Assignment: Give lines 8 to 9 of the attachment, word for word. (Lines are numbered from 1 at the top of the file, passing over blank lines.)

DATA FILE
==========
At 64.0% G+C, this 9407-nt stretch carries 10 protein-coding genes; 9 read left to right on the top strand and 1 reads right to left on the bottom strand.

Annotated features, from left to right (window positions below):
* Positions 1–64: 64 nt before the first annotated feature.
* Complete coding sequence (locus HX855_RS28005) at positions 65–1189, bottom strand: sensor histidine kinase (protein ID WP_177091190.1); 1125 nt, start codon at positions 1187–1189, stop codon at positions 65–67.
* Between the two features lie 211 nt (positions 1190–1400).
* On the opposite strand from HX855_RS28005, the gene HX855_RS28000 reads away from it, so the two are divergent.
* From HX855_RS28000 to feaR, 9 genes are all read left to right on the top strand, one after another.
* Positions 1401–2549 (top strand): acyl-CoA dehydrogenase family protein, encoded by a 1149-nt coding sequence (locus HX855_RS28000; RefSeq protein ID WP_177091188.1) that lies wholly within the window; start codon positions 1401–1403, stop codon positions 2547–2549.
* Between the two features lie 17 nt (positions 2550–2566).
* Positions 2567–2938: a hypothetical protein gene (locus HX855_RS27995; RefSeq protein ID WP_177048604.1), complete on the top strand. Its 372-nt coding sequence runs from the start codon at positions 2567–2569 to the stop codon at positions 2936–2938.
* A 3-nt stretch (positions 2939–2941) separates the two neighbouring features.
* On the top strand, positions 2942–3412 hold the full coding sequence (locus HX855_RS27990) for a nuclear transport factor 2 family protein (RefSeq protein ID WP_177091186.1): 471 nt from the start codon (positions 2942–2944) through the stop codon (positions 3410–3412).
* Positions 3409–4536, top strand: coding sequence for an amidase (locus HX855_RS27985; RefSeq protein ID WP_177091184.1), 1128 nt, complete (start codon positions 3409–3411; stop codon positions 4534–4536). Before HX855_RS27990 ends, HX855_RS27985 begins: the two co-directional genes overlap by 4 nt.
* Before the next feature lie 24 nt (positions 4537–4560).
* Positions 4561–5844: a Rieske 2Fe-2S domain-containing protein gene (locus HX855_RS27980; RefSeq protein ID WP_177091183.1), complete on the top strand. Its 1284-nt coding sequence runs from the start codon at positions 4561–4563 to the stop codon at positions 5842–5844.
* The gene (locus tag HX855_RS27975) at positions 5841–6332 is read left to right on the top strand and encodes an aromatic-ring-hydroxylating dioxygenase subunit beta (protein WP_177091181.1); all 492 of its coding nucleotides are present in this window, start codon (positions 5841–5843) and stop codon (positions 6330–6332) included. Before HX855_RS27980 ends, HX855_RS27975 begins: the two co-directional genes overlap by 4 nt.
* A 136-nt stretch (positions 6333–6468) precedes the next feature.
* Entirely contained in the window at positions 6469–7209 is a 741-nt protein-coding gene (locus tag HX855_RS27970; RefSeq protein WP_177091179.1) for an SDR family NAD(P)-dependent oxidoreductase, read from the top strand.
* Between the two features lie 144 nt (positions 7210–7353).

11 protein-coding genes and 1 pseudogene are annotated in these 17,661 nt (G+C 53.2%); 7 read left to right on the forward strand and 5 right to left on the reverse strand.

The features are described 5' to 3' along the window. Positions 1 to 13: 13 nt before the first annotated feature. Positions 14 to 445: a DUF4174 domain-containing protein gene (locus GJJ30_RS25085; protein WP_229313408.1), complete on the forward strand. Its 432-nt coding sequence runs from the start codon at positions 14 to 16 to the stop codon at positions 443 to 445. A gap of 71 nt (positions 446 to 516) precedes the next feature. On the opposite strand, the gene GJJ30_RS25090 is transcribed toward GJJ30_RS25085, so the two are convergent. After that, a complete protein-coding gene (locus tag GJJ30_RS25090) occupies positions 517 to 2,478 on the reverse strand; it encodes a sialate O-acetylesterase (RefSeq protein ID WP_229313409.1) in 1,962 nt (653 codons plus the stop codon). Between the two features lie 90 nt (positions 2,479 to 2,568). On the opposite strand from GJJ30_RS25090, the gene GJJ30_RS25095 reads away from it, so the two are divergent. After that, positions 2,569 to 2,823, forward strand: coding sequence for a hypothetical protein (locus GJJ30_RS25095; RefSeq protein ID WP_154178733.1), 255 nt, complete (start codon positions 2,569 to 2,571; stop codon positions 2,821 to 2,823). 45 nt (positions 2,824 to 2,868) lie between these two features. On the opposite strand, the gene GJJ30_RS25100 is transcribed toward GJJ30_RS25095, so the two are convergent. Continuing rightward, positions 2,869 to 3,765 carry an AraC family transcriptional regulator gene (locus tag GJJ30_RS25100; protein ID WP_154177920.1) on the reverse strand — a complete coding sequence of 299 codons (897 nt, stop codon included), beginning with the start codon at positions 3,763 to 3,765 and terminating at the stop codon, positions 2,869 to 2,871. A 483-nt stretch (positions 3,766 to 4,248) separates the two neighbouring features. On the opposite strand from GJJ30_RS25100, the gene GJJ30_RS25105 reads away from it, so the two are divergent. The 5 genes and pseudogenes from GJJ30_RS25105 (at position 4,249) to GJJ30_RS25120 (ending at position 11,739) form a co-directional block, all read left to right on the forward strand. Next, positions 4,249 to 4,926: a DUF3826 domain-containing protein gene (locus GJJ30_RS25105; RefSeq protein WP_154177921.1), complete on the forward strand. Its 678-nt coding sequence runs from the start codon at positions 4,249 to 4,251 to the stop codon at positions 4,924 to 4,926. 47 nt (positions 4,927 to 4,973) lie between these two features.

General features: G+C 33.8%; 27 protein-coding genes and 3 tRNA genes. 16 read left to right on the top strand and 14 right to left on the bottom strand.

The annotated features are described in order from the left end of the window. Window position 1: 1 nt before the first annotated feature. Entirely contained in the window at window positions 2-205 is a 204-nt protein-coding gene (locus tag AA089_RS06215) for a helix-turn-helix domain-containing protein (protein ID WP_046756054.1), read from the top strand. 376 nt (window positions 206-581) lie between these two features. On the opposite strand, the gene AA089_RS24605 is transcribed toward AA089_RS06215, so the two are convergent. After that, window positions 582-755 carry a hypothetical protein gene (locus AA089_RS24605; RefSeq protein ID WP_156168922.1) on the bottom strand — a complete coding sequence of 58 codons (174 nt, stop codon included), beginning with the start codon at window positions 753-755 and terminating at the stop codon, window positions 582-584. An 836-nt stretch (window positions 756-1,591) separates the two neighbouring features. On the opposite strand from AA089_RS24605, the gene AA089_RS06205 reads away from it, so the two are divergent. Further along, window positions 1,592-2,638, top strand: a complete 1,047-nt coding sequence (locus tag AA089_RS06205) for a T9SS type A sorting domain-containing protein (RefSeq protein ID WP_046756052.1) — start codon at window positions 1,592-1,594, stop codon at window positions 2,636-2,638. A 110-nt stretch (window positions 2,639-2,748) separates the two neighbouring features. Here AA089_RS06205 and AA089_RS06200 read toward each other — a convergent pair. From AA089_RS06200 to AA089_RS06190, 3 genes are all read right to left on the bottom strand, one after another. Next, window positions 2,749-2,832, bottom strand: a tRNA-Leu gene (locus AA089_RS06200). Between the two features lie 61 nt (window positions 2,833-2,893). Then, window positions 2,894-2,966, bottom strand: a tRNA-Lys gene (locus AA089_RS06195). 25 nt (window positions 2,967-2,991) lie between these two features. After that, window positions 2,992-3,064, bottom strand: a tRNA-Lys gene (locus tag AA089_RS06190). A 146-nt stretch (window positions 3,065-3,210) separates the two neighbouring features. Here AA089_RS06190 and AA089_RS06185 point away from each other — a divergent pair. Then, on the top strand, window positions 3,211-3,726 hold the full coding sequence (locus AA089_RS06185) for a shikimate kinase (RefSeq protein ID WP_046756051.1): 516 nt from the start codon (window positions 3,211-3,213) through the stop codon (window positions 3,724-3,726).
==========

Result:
* Positions 1401–2549 (top strand): acyl-CoA dehydrogenase family protein, encoded by a 1149-nt coding sequence (locus HX855_RS28000; RefSeq protein ID WP_177091188.1) that lies wholly within the window; start codon positions 1401–1403, stop codon positions 2547–2549.
* Between the two features lie 17 nt (positions 2550–2566).